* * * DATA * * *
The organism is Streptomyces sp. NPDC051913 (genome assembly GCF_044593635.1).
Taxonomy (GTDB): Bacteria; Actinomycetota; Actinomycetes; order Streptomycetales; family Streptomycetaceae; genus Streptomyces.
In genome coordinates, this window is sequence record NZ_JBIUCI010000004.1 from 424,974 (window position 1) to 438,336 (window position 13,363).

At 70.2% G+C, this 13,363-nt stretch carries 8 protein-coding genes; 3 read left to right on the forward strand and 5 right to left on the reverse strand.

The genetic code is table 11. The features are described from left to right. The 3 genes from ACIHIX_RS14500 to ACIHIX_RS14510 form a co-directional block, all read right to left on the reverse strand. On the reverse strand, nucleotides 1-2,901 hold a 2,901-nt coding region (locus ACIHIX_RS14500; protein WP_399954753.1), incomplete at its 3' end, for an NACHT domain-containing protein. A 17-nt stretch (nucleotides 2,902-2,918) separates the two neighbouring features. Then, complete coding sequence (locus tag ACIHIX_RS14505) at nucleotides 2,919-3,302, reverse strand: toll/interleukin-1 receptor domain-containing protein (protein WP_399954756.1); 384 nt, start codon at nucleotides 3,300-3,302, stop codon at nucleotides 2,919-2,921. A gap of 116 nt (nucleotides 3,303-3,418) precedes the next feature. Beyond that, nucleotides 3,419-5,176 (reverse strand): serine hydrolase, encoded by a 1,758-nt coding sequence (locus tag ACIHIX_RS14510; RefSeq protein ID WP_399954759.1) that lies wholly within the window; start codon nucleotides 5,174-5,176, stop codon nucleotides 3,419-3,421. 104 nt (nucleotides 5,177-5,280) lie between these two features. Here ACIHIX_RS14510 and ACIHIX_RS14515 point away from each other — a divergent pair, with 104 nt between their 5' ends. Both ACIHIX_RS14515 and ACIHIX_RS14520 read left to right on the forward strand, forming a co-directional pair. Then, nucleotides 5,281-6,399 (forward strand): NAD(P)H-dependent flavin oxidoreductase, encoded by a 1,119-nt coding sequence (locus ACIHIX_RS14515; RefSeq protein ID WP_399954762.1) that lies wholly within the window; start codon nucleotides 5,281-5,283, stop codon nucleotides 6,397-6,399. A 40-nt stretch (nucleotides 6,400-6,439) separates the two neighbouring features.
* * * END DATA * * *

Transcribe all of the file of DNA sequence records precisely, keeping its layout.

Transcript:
The organism is Streptomyces sp. NPDC051913 (genome assembly GCF_044593635.1).
Taxonomy (GTDB): Bacteria; Actinomycetota; Actinomycetes; order Streptomycetales; family Streptomycetaceae; genus Streptomyces.
In genome coordinates, this window is sequence record NZ_JBIUCI010000004.1 from 424,974 (window position 1) to 438,336 (window position 13,363).

At 70.2% G+C, this 13,363-nt stretch carries 8 protein-coding genes; 3 read left to right on the forward strand and 5 right to left on the reverse strand.

The genetic code is table 11. The features are described from left to right. The 3 genes from ACIHIX_RS14500 to ACIHIX_RS14510 form a co-directional block, all read right to left on the reverse strand. On the reverse strand, nucleotides 1-2,901 hold a 2,901-nt coding region (locus ACIHIX_RS14500; protein WP_399954753.1), incomplete at its 3' end, for an NACHT domain-containing protein. A 17-nt stretch (nucleotides 2,902-2,918) separates the two neighbouring features. Then, complete coding sequence (locus tag ACIHIX_RS14505) at nucleotides 2,919-3,302, reverse strand: toll/interleukin-1 receptor domain-containing protein (protein WP_399954756.1); 384 nt, start codon at nucleotides 3,300-3,302, stop codon at nucleotides 2,919-2,921. A gap of 116 nt (nucleotides 3,303-3,418) precedes the next feature. Beyond that, nucleotides 3,419-5,176 (reverse strand): serine hydrolase, encoded by a 1,758-nt coding sequence (locus tag ACIHIX_RS14510; RefSeq protein ID WP_399954759.1) that lies wholly within the window; start codon nucleotides 5,174-5,176, stop codon nucleotides 3,419-3,421. 104 nt (nucleotides 5,177-5,280) lie between these two features. Here ACIHIX_RS14510 and ACIHIX_RS14515 point away from each other — a divergent pair, with 104 nt between their 5' ends. Both ACIHIX_RS14515 and ACIHIX_RS14520 read left to right on the forward strand, forming a co-directional pair. Then, nucleotides 5,281-6,399 (forward strand): NAD(P)H-dependent flavin oxidoreductase, encoded by a 1,119-nt coding sequence (locus ACIHIX_RS14515; RefSeq protein ID WP_399954762.1) that lies wholly within the window; start codon nucleotides 5,281-5,283, stop codon nucleotides 6,397-6,399. A 40-nt stretch (nucleotides 6,400-6,439) separates the two neighbouring features.